When technology and English fail you…

In 2. Wayfinding, The Art of Travel, Shanghai by KD1 Comment

In Kevin Lynch’s first chapter of The Image of the City, he states that with technology, signs, and other people around you it is a rare experience to be lost in a metropolitan. (4) While this is true, I have never felt so lost as I have been my first week in Shanghai.

My first Saturday and my second full day here, I had nothing planned. Orientation happened the day before and I hardly felt confident finding my class let alone navigating Shanghai. My roommate and I woke up around 3 AM (jet lag), awake and ready to start our day. One problem with waking up so early, or late?, is that nothing is open. Starving we tried to find a place to eat on Trip Advisor and planned the way to get there and everything. However, when we left later that morning neither of us knew we would just be hopelessly lost for the rest of the day.

After about 20 minutes of walking, we realized we must have done something wrong as we planned for the trip to only take 10 minutes. Normally, when I go abroad I do not buy a SIM card because I have T-Mobile and get 3G speeds globally. By the 5th day in China, I realized I needed my phone way more than in other countries and 3G speeds were not cutting it. Additionally, for the first few days, I had trouble getting my phone to connect on to NYU’s VPN. Neither of us could access Google Maps on our phones nor could we read Chinese to use the Chinese equivalent of google maps. We thought we would just turn around and check back at the dorm but somehow this just got us more lost. Unlike New York where skyscrapers like the Empire State Building and the Freedom Tower act as visual cues in Manhattan, Shanghai’s skyline is mainly large, identical, apartment buildings. While there are a few buildings that are unique to the skyline here, I do not know the geographical orientation of those buildings to the rest of the city.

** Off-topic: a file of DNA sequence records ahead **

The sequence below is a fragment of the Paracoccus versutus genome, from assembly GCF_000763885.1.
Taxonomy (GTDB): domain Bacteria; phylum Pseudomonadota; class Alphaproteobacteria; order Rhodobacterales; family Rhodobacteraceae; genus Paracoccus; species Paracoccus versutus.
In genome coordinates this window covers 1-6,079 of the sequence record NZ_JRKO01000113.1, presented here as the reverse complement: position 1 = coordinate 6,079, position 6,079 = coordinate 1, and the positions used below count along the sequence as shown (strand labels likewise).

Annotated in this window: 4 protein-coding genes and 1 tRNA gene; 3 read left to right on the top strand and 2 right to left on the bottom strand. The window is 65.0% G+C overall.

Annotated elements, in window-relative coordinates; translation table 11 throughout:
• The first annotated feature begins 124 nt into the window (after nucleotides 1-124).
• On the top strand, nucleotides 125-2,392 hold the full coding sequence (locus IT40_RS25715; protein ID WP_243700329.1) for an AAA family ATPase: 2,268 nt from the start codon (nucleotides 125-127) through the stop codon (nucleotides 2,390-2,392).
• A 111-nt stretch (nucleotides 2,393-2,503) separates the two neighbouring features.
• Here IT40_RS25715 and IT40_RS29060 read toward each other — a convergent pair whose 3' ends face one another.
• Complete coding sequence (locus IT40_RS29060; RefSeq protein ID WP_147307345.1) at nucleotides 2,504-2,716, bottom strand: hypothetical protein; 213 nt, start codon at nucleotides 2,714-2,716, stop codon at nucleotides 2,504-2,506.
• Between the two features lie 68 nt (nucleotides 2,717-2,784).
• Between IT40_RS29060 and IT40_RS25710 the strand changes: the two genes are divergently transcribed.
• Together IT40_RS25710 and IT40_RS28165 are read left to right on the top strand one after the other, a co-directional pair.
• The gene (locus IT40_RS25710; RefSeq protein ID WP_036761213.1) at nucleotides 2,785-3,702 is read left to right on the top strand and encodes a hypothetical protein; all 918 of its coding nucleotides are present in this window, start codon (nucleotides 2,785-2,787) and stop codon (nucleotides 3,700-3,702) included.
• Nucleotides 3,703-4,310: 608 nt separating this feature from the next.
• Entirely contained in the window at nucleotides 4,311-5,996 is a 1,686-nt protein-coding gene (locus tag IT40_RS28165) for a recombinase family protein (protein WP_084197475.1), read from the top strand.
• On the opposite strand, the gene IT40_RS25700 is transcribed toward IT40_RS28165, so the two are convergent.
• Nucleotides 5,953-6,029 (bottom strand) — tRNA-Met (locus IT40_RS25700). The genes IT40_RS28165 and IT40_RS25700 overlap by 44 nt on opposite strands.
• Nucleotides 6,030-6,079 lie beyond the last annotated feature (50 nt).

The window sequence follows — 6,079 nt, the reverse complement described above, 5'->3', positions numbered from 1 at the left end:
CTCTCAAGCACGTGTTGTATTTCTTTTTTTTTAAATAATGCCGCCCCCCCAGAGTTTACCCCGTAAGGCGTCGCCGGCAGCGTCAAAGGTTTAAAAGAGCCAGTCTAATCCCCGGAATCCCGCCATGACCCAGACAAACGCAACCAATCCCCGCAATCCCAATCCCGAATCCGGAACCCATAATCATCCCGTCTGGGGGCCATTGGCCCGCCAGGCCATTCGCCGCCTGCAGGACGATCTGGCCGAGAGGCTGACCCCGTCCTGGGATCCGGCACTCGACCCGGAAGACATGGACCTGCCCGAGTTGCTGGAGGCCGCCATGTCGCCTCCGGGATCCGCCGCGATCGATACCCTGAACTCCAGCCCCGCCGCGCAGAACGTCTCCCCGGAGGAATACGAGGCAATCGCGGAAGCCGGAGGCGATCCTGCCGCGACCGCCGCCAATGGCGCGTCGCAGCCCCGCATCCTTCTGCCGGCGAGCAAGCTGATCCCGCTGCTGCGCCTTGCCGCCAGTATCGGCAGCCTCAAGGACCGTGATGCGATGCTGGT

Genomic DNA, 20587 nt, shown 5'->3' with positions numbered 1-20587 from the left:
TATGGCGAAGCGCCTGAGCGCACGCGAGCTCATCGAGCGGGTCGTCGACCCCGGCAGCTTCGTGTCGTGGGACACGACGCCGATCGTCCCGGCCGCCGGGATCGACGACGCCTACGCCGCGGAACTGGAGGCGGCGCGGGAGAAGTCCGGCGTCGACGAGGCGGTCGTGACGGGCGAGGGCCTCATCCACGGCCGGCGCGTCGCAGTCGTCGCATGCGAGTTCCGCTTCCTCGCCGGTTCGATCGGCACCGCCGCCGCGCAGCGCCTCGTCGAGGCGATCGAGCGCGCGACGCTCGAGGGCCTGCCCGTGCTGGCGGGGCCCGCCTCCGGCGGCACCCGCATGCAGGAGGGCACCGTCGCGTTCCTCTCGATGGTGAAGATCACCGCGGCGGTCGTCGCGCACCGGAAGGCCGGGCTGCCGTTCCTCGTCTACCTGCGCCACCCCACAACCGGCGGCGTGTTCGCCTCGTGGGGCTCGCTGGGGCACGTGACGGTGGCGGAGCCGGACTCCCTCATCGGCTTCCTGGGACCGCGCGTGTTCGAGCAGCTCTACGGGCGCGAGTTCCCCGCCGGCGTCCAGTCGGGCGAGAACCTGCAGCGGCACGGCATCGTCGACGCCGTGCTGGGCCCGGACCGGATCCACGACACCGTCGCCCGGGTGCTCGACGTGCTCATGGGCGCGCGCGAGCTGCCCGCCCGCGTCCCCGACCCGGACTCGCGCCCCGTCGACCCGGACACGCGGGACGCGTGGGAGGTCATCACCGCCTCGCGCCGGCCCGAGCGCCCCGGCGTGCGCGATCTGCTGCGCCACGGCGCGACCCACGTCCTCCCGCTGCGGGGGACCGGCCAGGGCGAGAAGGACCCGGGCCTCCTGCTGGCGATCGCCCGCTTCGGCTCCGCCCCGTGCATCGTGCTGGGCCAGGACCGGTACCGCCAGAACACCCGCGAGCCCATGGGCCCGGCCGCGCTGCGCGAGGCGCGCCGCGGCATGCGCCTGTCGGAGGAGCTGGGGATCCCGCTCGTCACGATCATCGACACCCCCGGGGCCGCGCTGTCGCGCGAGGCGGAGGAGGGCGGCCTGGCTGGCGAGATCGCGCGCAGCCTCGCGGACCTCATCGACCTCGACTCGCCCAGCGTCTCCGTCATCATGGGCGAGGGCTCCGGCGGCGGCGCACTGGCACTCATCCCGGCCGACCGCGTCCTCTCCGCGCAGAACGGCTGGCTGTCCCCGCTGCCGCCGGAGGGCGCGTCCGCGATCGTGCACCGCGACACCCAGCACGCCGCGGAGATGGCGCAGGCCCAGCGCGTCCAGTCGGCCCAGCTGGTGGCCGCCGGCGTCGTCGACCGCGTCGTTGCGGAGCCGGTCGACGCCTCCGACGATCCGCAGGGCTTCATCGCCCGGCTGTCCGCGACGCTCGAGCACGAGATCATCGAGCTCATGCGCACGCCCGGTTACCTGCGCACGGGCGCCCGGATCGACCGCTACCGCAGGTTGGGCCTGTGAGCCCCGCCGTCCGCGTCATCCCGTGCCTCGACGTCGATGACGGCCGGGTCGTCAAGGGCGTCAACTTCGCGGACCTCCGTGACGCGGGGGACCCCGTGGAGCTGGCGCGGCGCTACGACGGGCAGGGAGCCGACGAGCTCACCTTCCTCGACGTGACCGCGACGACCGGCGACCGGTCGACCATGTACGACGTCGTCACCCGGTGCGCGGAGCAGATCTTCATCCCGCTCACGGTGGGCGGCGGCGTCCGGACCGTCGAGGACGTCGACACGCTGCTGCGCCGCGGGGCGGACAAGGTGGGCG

During, this experience we were truly lost because while there were signs and other people around us, my roommate and I could not read nor could we speak Chinese. So to us, the signs and people around us were no help in finding out the way back to the dorm. In fact the presence of all these signals that should be helping probably only intensified our sense of being lost. We ended up getting back to the dorm 7 hours later and only with the help of an expat we saw whom we could get directions from. A personal landmark for me to know I am back is a sign that says JinChow Hotel with an acorn on it right outside of the dorm. (This dorm used to be the JinChow Hotel) This little cue tells me, I am back, I have made it! And wow was I glad to see that acorn that day.

So far in Shanghai, I have realized I have taken for granted how English and technology have made navigating the world around me so easy. Even in other nations most signs are bilingual or finding a person who speaks English is not that hard. Now that I have a VPN on my phone and a SIM card I still find it hard to navigate as restaurants etc go by different names sometimes only in Chinese characters that Google Maps does not pick up on. Where I might be staring at my phone in New York for directions, here I have to focus on buildings, neighborhoods, restaurants, etc. I hope this focus on detail and not technology with improve my self of Shanghai and my experience here. (Learning some Chinese might help too.)

(Image: JinChow Hotel Front ; Source: Hotel Elong)


  1. I totally commiserate with feeling dependent on your phone for maps. My first week abroad I kept running out of data and frantically was trying to reach someone at home to help acquire more, which was a difficult process due to the shoddy WIFI in my dorm. I realized how much I wish I wasn’t attached to my phone but it is a crutch for me. I depend on it to know where I’m going. I’m trying to look more on physical maps just to get into the habit of positioning myself incase I’m without data again

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